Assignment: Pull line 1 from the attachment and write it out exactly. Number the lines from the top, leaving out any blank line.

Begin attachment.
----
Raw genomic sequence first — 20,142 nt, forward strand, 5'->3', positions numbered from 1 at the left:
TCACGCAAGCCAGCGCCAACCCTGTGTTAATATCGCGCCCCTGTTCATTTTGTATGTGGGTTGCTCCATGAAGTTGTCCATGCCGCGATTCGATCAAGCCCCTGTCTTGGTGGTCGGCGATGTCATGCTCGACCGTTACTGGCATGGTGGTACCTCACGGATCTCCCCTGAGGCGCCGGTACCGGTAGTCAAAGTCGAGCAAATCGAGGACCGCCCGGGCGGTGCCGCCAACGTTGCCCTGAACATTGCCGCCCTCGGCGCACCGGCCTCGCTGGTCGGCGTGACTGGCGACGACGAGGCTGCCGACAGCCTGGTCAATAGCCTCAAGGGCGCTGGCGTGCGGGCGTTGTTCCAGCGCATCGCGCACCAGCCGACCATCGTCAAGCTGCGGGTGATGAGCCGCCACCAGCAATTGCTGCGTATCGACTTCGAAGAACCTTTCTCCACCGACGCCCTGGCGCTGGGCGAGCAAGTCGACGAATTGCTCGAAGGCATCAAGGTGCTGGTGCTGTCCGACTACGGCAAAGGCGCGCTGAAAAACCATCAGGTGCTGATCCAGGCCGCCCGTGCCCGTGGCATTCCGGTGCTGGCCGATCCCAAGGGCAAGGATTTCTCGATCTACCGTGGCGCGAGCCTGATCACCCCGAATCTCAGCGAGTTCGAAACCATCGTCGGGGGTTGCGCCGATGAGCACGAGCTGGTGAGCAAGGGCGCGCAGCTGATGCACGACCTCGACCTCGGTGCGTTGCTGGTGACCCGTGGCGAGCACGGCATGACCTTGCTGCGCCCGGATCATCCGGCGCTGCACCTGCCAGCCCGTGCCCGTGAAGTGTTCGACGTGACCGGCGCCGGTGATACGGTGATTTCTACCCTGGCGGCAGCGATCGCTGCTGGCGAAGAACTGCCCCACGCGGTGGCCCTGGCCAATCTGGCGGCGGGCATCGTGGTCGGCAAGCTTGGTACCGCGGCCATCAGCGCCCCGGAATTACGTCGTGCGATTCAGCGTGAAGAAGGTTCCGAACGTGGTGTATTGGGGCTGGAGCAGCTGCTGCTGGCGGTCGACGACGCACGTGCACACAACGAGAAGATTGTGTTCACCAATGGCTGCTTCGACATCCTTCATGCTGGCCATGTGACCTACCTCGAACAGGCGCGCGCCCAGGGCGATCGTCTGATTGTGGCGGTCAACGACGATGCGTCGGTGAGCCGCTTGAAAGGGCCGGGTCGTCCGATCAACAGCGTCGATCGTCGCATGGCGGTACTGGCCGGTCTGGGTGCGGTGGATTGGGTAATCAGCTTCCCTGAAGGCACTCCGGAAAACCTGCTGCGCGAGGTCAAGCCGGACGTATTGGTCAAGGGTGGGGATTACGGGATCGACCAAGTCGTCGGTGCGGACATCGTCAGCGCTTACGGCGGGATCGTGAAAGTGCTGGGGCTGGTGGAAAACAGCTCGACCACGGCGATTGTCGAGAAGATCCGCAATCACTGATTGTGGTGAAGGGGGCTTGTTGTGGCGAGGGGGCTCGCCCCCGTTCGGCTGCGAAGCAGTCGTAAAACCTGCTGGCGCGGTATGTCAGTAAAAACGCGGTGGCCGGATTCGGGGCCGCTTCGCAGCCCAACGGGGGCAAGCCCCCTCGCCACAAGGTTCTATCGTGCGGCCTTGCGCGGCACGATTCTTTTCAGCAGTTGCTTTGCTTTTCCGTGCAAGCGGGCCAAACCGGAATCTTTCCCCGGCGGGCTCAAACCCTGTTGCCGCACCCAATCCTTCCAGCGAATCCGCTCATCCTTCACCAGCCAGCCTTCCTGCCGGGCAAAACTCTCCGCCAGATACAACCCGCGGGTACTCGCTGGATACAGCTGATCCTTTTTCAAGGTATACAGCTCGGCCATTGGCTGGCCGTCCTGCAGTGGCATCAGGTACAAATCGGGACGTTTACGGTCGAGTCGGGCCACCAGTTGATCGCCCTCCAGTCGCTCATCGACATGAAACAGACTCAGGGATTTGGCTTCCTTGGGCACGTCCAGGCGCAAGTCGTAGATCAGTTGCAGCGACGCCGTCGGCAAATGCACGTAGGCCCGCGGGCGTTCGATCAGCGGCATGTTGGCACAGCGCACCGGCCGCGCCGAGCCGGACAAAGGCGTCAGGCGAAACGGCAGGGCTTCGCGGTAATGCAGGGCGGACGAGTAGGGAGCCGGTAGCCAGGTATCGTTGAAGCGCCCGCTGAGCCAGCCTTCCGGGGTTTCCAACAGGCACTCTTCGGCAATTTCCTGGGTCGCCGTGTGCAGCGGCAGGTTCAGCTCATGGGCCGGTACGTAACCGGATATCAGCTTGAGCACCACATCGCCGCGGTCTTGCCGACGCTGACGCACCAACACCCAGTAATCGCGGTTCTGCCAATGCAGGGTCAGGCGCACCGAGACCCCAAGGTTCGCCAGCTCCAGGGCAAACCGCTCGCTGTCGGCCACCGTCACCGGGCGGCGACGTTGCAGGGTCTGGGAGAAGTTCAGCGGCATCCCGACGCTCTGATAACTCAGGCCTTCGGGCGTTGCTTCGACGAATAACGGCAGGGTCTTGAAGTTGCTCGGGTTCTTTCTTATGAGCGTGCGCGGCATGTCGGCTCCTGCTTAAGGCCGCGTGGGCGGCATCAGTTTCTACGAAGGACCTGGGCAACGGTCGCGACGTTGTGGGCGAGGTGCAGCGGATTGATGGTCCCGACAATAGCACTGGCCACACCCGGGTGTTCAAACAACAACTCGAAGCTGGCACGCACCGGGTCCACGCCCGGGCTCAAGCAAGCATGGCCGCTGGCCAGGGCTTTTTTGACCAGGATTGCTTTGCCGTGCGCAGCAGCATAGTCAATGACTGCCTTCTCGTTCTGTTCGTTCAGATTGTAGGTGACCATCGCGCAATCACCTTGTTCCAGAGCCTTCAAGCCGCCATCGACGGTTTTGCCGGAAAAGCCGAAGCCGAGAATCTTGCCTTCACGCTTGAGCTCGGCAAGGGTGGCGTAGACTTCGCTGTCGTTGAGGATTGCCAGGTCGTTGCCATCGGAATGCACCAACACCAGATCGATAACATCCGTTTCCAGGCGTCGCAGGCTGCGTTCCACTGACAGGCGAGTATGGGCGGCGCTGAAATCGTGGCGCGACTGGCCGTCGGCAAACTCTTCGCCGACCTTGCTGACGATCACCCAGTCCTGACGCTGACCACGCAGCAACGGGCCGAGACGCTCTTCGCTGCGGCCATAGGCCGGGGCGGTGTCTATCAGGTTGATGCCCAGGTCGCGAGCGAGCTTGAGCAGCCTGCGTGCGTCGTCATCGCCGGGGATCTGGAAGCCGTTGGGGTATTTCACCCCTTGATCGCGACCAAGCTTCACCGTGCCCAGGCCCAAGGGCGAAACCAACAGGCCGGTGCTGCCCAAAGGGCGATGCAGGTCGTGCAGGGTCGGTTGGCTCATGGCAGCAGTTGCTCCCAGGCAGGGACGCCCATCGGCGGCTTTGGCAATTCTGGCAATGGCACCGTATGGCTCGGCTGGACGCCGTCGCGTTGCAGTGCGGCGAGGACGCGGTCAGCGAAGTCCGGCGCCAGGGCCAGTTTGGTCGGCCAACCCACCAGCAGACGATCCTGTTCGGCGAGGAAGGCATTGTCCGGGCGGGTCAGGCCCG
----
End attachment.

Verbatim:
Raw genomic sequence first — 20,142 nt, forward strand, 5'->3', positions numbered from 1 at the left: